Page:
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Is this a suitable way of storing my temporary app data?

socket.on('connection', function(client){ 
  client.myappsdata = {
    a: true,
    b: false
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1 Answer 1

up vote 9 down vote accepted

I prefer something slightly more heavy.


// ClientManager.js
var Manager = new function() {
    this._clients = [];

    this.set = function(client, data) {
        this._clients[client.sessionId] = data;    

    this.get = function(client) {
        return this._clients[client.sessionId];            


module.exports = function() {
    return Object.create(Manager);

// main.js
var manager = require("ClientManager")();

/* ... */

socket.on("connection", function(client) {
    manager.set(client, {
       /* ... */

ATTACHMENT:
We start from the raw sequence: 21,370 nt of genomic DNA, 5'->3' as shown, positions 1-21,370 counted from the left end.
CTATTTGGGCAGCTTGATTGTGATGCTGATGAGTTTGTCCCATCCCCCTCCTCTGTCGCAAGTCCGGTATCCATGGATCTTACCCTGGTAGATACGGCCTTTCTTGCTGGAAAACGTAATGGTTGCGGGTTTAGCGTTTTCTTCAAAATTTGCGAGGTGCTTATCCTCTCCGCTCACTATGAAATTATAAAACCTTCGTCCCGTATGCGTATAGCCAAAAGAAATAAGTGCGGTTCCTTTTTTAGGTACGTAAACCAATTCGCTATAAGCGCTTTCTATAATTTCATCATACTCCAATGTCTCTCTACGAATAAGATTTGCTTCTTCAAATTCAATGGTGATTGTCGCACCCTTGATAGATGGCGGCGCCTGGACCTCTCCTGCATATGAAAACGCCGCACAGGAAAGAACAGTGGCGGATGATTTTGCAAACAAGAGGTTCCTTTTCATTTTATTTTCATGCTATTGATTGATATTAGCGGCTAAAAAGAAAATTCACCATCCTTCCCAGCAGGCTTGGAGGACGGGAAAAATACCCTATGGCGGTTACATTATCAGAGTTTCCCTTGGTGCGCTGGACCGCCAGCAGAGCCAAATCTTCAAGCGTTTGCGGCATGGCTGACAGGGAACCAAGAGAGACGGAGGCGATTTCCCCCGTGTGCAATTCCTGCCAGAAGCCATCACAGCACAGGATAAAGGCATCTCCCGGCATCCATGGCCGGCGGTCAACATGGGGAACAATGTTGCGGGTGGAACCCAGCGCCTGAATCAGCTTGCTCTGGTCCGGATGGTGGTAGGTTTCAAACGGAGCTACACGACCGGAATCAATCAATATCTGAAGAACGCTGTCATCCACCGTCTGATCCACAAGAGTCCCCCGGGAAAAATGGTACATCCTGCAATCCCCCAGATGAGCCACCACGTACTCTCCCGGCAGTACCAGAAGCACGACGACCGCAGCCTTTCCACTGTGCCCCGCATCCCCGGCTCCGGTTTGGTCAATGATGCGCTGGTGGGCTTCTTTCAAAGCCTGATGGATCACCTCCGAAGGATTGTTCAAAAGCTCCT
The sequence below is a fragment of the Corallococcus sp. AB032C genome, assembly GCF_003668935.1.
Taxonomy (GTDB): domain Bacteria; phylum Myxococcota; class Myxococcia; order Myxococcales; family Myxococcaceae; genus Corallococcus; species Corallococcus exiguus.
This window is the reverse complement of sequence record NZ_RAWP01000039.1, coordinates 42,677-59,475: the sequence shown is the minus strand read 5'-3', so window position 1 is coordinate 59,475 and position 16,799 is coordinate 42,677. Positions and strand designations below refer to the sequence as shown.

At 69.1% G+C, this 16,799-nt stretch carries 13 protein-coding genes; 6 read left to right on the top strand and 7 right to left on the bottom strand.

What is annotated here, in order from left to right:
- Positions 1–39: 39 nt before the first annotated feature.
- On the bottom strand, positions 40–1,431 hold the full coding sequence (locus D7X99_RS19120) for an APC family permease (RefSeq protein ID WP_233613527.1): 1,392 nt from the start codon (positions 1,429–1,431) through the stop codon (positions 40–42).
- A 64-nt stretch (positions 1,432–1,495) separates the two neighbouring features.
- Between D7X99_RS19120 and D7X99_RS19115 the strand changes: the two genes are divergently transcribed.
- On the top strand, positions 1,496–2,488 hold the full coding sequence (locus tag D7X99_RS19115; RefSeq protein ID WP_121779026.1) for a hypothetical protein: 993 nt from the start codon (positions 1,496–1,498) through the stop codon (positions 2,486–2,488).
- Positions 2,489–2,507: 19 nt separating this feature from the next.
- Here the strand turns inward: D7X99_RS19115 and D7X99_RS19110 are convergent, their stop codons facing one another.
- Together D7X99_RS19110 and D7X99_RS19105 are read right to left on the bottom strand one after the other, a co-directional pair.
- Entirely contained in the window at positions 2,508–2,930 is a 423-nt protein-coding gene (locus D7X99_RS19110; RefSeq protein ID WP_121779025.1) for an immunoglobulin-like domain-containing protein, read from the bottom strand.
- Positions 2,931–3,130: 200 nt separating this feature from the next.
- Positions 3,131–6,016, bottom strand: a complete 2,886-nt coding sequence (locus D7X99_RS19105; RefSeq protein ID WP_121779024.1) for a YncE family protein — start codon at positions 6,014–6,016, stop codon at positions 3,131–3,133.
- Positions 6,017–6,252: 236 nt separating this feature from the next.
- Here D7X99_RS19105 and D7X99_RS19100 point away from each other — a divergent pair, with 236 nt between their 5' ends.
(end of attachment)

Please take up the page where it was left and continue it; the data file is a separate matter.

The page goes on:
Bassically each client has a sessionId so store their data in a hash keyed by that sessionId

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Any reason not to do it how I am doing it? –  Thomas Jun 3 '11 at 19:47
@Thomas the above method is more extensible. Also I would have to hunt all over the socket.io code to make sure that the client object is passed around everywhere. What I do know is that the sessionId is safe to use a key/hash to attach to a client. So store data in a hash keyed by the sessionId –  Raynos Jun 3 '11 at 19:49
@Raynos with your solution, you have to pass the client everywhere as well, because both get and set methods have the client object as first parameter, isn't it? That is, IMO , normal and not avoidable, because we have to got a reference of the client to get its data. –  Qlimax Aug 28 '12 at 15:08
@Qlimax I know this is almost a year later but the code doesn't rely on the client instance itself, it grabs the sessionId property from the client object and uses that NOT the actual client instance. The difference being that socket.io may not pass the same client instance around all the time, simply creating "socket" objects with the same sessionId. Raynos' code works even if thats the case because it bases it's hash of the sessionId (a string) and not the client object –  Chris T May 29 '13 at 20:47

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